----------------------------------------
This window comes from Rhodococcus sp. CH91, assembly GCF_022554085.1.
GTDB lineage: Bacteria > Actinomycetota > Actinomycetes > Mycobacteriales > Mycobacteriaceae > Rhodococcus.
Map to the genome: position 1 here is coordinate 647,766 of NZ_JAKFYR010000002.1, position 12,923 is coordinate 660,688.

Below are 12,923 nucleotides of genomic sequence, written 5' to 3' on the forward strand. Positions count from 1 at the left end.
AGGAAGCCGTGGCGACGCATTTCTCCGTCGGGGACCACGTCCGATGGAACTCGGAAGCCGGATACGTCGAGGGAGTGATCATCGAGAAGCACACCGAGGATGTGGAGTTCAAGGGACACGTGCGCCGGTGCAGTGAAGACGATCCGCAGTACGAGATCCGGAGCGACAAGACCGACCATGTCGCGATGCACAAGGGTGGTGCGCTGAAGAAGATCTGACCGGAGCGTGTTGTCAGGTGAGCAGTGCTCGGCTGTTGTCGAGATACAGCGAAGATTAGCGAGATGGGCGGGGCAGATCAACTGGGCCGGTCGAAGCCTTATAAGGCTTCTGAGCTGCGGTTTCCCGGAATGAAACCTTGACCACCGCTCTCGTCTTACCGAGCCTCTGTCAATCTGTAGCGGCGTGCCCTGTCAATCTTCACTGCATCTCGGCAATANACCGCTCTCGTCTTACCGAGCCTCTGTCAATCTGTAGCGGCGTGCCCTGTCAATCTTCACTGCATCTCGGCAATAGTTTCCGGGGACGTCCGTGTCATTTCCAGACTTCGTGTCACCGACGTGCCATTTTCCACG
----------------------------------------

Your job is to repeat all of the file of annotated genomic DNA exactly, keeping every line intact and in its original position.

This window comes from Rhodococcus sp. CH91, assembly GCF_022554085.1.
GTDB lineage: Bacteria > Actinomycetota > Actinomycetes > Mycobacteriales > Mycobacteriaceae > Rhodococcus.
Map to the genome: position 1 here is coordinate 647,766 of NZ_JAKFYR010000002.1, position 12,923 is coordinate 660,688.

Below are 12,923 nucleotides of genomic sequence, written 5' to 3' on the forward strand. Positions count from 1 at the left end.
AGGAAGCCGTGGCGACGCATTTCTCCGTCGGGGACCACGTCCGATGGAACTCGGAAGCCGGATACGTCGAGGGAGTGATCATCGAGAAGCACACCGAGGATGTGGAGTTCAAGGGACACGTGCGCCGGTGCAGTGAAGACGATCCGCAGTACGAGATCCGGAGCGACAAGACCGACCATGTCGCGATGCACAAGGGTGGTGCGCTGAAGAAGATCTGACCGGAGCGTGTTGTCAGGTGAGCAGTGCTCGGCTGTTGTCGAGATACAGCGAAGATTAGCGAGATGGGCGGGGCAGATCAACTGGGCCGGTCGAAGCCTTATAAGGCTTCTGAGCTGCGGTTTCCCGGAATGAAACCTTGACCACCGCTCTCGTCTTACCGAGCCTCTGTCAATCTGTAGCGGCGTGCCCTGTCAATCTTCACTGCATCTCGGCAATANACCGCTCTCGTCTTACCGAGCCTCTGTCAATCTGTAGCGGCGTGCCCTGTCAATCTTCACTGCATCTCGGCAATAGTTTCCGGGGACGTCCGTGTCATTTCCAGACTTCGTGTCACCGACGTGCCATTTTCCACG